Kamis, 20 Juni 2013

Wafuku: The Difference between Kimono and Yukata

Wafuku is from the kanji 和服: 和 (wa) means Japanese and 服 (fuku) means clothes. So Wafuku is traditional Japanese clothes. People in Japan still using Wafuku although Western clothes are well-known in Japan. They wear Wafuku in some special occasions like weddings, funerals, coming-of-age ceremonies (seijin shiki), and festivals (matsuri). 

Japan has some Wafuku, they are: Kimono, Yukata, Haori and Hakama.



Haori can be described as a half coat. It can be used after Kimono.




Hakama are a type of traditional Japanese clothing. They were originally worn only by men, but today they are worn by both sexes. Hakama are tied at the waist and fall approximately to the ankles. Hakama are worn over a kimono (hakamashita).



Men’s Hakama
While hakama used to be a required part of men's wear, nowadays typical Japanese men usually wear hakama only on extremely formal occasions and at tea ceremonies, weddings, and funerals. Hakama are also regularly worn by practitioners of a variety of  martial arts, such as kendo, iaido, taido, aikido, ryu-te, and kyudo. Sumo  wrestlers, who do not wear hakama in the context of their sport, are, however, required to wear traditional Japanese dress whenever they appear in public.
Hakama are also part of the every-day wear of Shinto kannushi (priests) who maintain and perform services at shrines.




Women's Hakama
While men's hakama can be worn on both formal and informal occasions, except as part of martial arts wear, women rarely wear hakama except at graduation ceremonies and for traditional Japanese sports such as kyudo, some branches of aikido and kendo. Only very rarely are hakama worn by women at tea ceremony. The image of women in kimono and hakama are culturally associated with school teachers. Just as university professors in Western countries do their academic caps and gowns when their students graduate, many female school teachers in Japan attend annual graduation ceremonies in traditional kimono with hakama.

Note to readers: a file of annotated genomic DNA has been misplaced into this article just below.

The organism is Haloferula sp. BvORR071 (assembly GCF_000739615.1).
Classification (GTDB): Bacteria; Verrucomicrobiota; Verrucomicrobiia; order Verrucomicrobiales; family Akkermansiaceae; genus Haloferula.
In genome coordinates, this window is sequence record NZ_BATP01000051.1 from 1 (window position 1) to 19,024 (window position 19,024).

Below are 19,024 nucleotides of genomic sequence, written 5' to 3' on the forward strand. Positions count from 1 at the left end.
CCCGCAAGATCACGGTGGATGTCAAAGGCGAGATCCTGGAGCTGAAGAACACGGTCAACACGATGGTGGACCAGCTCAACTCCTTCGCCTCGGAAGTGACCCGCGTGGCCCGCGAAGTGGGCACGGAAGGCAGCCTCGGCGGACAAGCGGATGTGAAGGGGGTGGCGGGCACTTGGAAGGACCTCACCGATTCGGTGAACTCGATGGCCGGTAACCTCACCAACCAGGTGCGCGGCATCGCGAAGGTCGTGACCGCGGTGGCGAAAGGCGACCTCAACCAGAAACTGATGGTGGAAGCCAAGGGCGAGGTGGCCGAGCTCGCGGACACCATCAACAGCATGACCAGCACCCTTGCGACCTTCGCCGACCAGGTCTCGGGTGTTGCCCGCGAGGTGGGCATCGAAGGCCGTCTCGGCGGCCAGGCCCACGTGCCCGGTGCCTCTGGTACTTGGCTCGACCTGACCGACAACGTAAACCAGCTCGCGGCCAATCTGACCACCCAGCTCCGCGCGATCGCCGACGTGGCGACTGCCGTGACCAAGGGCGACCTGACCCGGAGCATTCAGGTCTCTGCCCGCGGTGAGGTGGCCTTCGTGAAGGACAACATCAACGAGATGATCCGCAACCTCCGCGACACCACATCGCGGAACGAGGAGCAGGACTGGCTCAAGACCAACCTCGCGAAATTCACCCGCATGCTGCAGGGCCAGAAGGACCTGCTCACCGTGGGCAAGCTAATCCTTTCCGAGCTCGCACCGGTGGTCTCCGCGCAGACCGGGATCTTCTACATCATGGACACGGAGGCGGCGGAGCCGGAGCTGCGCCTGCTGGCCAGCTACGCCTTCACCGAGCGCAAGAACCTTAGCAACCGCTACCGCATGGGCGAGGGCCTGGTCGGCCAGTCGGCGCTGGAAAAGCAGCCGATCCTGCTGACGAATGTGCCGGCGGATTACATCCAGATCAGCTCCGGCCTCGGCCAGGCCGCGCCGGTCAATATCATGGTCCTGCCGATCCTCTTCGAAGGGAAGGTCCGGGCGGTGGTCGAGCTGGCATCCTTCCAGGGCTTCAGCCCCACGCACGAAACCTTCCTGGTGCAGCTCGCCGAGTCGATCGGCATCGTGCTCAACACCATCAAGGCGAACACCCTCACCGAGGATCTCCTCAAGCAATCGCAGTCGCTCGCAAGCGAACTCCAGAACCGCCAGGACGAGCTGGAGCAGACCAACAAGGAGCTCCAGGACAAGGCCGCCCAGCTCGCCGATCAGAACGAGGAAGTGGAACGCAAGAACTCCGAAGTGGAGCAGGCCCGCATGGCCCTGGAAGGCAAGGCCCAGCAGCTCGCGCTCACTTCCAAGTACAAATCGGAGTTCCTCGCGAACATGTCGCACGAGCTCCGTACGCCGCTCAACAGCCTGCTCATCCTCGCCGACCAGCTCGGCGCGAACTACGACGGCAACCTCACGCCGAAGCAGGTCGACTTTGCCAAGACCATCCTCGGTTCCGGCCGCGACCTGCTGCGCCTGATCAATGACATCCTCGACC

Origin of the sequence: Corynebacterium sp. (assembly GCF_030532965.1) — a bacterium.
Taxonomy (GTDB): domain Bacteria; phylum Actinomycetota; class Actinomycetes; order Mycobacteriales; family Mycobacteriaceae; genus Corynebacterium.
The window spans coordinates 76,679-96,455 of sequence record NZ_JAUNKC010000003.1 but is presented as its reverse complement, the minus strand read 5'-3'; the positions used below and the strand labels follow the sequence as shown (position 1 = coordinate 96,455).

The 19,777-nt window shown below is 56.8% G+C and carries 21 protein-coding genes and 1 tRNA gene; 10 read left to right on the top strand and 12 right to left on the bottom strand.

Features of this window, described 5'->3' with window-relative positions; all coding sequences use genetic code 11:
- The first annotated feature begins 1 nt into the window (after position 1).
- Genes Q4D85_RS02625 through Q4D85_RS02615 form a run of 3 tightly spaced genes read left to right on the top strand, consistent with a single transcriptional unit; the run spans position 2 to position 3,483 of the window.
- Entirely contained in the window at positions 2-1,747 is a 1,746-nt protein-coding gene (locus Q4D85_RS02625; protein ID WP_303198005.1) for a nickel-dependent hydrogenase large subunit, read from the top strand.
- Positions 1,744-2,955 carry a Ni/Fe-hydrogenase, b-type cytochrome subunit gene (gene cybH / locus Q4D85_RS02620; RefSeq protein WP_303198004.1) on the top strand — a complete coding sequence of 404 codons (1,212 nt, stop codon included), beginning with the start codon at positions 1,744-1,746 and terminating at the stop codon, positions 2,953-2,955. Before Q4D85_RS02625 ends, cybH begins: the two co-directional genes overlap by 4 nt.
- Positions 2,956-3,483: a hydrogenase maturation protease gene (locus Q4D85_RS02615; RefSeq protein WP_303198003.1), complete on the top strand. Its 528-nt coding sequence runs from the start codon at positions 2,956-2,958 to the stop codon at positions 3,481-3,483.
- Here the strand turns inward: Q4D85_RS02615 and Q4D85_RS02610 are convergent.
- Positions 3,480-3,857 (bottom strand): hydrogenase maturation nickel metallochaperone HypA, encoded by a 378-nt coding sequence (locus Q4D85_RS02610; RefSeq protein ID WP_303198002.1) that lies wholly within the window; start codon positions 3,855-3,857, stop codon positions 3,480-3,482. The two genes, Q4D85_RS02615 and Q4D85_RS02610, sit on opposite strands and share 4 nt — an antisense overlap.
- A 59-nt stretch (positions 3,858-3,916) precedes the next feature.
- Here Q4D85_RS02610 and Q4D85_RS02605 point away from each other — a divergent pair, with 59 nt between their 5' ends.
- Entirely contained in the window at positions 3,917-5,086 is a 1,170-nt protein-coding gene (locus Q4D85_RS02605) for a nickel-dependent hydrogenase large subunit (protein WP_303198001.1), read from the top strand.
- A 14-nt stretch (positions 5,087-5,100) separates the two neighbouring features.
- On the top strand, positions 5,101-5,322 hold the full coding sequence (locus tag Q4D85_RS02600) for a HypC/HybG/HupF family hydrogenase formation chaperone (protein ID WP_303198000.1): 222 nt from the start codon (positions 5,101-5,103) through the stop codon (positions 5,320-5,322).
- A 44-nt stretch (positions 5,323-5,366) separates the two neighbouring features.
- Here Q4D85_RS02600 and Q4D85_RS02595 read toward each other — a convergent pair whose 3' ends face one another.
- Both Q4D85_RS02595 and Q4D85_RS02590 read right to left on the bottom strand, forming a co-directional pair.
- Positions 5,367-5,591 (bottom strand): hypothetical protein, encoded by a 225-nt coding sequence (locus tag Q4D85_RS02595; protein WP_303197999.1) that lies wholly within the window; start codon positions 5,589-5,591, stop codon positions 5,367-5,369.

People ouside Japan nowadays can't differ between Kimono and Yukata. They think both of them are same. But actually they totally different.
So, I'll figure them out with showing the differences

Obi is the "belt" of the Kimono or Yukata. The difference can be seen between the knot of the obi
Kimono: The shape look like "pillow" or square
Yukata: The shape is simple ribbon

Kimono Obi. Source


Cloth Material
Kimono: Thicker and usually made from silk
Yukata: Thiner and usually made from cotton

Kimono material. Source

Yukata material. Source

Sodetake is sleeves of Kimono or Yukata
Kimono: Usually the length is more than our thigh
Yukata: The length never more than our thigh

Kimono sodetake. Source

Yukata sodetake. Source

Kimono: Formal like wedding, seijin shiki (Coming-of-age ceremony), etc
Yukata: Nonformal like summer festival, etc

Kimono occasion. Source

Yukata occasion. Source

Don't be wrong. The left side of Kimono or Yukata is always on the top
If it's not, the Kimono or Yukata is for death person.

So, can you guess which is Kimono and which is Yukata?
Leave comment ^^


Aoto, Yasuo. 1984. Nippon: The Land and Its People. Tokyo: Nippon Steel

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